(USA/1940—directed by Edward Cline)
Henpecked husband and father Egbert Sousé (W.C. Fields) would rather hang out at Lompoc’s notorious Black Pussy Cat café (where the bartender is Shemp Howard) than spend time with his less-than-adorable family or – horrors! – get a job. But land a job her does when after unwittingly capturing a bank robber, he’s rewarded with a job as the bank’s new security guard. Uniquely unqualified for the position, Sousé nevertheless manages to circumvent an almost continual parade of near-disasters in what is unquestionably one of the best films of Fields’ career, and one of the most pleasurably laid-back of all American movie comedies. Written by Fields under the subtle pen name “Mahatma Kane Jeeves,” The Bank Dick’s hard-bitten, deliciously cynical portrait of small-town family life can’t conceal a heart of pure, gleaming, 24-karat comic gold. This is W.C. Fields at his peak. (72 min.)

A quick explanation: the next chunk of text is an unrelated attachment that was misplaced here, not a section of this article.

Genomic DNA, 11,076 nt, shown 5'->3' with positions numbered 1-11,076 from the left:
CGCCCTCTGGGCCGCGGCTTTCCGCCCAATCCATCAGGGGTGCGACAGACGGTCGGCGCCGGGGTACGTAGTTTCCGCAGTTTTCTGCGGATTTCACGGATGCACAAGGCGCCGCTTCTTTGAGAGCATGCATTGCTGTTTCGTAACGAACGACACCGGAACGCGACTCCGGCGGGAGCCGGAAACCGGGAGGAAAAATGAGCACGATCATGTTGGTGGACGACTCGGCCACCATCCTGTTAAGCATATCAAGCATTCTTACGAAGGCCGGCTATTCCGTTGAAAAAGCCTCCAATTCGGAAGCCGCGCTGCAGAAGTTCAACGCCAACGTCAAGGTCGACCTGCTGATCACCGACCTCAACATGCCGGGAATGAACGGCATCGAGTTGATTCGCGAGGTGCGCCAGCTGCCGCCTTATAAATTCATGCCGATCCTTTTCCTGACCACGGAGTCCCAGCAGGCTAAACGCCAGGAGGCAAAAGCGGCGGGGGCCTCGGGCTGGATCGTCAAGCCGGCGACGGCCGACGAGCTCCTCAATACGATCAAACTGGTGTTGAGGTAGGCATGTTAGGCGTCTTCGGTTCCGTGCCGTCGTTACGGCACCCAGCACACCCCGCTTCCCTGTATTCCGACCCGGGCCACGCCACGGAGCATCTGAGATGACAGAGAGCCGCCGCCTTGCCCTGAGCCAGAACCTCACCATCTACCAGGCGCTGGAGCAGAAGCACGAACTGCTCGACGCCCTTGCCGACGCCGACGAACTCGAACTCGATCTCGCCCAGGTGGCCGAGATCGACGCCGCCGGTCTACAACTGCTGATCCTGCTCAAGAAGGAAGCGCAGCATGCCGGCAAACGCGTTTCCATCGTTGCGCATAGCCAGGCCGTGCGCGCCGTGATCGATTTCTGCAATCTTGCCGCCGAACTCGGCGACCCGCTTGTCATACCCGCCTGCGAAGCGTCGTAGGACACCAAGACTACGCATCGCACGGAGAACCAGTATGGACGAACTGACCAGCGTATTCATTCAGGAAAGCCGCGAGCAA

Special funding provided by the Academy of Motion Picture Arts and Sciences.
All screenings of the summer DFT 101 series will take place at 2:00 p.m. in the DIA’s Lecture Hall, located on the museum’s ground floor – use Woodward or Farnsworth for entry. Film admission to this series is included with the price of general DIA admission, and is free to DIA members as well.
The Café DIA, located just steps from the Lecture Hall, offers full food and beverage service and is open from 11:30 a.m. until 3:00 p.m. on Saturdays.